Shrinkage Direction of flow – in/in Perpendicular to flow – 0.012 2.0 60 1.96 Sprue 60.32 2.0 1.976 Before shrinkage After shrinkage Air entrapment Gate Center gate: radial flow – severe distortion Edge gate: warp free, air entrapment Diagonal gate: radial flow – twisting End gates: linear flow – minimum warping

Effects of mold temperature and pressure on shrinkage
0.030 0.000 0.010 0.005 0.015 0.020 0.025 100 120 140 160 180 200 220 240 Mold Temperature (F) LDPE PP Nylon 6/6 PMMA Acetal Shrinkage 0.030 0.000 0.010 0.005 0.015 0.020 0.025 Shrinkage 6000 8000 10000 12000 14000 16000 Pressure on injection plunger (psi) Acetal LDPE Nylon 6/6 PP with flow 18000 PP across flow PMMA

Where would you gate this part?

Weld line, Sink mark Mold Filling Solidified part
Gate Weld line Mold Filling Solidified part Sink mark Basic rules in designing ribs to minimize sink marks * Source:

Injection Molding * * * Source:

DLtotal = DLmold + DLshrinkage
Where is injection molding? Consider the assembly of airplane parts where dimensions are on the order of 10 – 100 ft, and tolerances are on the order of 10-3 in This gives ratios like 10-5 and In this case, assembly usually requires a lot of hand work, fitting, shimming, hand drilling, etc. Some very small components may also have such tight tolerance. In those cases special processes are required such as honing , polishing, lapping Etc. DLtotal = DLmold + DLshrinkage

Effects of mold temperature and pressure on shrinkage
0.030 0.000 0.010 0.005 0.015 0.020 0.025 Shrinkage 6000 8000 10000 12000 14000 16000 Pressure on injection plunger (psi) Acetal LDPE Nylon 6/6 PP with flow 18000 PP across flow PMMA

Tooling Basics Basic mould consisting of cavity and core plate
Nozzle Sprue Cavity Plate Core Plate Moulding Core Cavity Basic mould consisting of cavity and core plate Cavity Runner Gate Melt Delivery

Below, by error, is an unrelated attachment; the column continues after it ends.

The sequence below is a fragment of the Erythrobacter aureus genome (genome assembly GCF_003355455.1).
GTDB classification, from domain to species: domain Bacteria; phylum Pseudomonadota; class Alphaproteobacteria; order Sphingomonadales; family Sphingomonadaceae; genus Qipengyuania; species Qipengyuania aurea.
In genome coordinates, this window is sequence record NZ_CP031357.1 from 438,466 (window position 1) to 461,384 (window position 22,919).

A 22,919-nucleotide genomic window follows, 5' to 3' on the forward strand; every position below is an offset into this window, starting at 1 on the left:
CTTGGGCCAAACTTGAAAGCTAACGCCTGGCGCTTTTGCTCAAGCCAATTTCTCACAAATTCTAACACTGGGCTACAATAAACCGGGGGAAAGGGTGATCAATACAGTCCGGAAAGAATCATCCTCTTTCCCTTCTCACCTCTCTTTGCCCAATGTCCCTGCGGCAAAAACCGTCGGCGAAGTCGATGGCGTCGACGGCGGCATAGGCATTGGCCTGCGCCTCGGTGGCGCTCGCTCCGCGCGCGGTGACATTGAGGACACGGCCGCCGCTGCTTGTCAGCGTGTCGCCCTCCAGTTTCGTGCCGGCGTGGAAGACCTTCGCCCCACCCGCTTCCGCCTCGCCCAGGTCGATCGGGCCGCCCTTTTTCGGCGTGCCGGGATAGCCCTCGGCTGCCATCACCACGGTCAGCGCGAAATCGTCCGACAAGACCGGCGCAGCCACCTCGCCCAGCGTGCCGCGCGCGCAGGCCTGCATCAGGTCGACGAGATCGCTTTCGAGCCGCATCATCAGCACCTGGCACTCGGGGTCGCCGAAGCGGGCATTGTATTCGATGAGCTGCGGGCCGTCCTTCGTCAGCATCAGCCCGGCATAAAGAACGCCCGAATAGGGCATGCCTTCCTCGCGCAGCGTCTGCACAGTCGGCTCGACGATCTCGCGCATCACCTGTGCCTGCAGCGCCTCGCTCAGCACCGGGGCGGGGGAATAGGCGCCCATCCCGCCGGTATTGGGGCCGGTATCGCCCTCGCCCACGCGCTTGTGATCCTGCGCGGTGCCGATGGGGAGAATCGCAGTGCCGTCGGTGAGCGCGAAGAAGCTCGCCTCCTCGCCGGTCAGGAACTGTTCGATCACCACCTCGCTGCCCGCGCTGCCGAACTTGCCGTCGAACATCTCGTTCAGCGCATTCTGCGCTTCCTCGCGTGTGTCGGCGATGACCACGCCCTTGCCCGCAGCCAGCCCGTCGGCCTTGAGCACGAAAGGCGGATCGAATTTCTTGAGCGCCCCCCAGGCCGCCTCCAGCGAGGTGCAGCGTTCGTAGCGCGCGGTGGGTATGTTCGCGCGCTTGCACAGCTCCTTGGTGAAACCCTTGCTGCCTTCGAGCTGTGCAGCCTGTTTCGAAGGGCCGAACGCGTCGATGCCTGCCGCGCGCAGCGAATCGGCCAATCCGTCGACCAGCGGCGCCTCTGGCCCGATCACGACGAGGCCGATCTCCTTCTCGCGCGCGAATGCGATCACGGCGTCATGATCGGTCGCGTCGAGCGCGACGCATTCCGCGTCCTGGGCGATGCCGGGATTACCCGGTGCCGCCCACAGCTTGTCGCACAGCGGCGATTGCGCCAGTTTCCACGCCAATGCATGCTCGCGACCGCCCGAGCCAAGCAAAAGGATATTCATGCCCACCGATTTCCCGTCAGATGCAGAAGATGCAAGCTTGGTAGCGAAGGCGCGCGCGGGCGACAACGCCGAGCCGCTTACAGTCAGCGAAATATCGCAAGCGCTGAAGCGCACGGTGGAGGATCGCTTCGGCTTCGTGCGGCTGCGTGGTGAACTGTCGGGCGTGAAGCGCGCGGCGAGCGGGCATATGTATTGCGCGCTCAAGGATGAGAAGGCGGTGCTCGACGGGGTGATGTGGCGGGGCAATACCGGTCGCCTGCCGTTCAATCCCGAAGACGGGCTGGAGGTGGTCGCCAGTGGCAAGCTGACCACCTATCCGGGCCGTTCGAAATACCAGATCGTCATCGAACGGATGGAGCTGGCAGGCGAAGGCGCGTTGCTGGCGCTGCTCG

Tooling for a plastic cup
Knob Nozzle Runner Cavity Core Part Stripper plate

Tooling for a plastic cup
Runner Part Cavity Nozzle Part Cavity Knob Stripper plate Runner Part Cavity Nozzle

Tooling * * * * * ** * * Source: ** (E-trainer by HZS Co.,Ltd.)

Part design rules Simple shapes to reduce tooling cost
No undercuts, etc. Draft angle to remove part In some cases, small angles (1/4) will do Problem for gears Even wall thickness Minimum wall thickness ~ in Avoid sharp corners Hide weld lines Holes may be molded 2/3 of the way through the wall only, with final drilling to eliminate weld lines

New developments- Gas assisted injection molding

New developments ; injection molding with cores
Injection Molded Housing shown in class Cores used in Injection Molding Cores and Part Molded in Clear Plastic

Environmental issues Petroleum and refining Primary processing
Out gassing & energy during processing End of life

EPA 2001, DOE 2001

The estimated environmental performance of various mfg processes (not including auxiliary requirements) *Energy per wt. normalized by the melt energy ** total raw mat’l normalized by the part wt.

The printer goes in the hopper…

And comes out….

The problem with plastics is…

Or remanufacture….

Summary Basic operation Cycle time and heat transfer
Flow and solidification Part design Tooling New developments Environment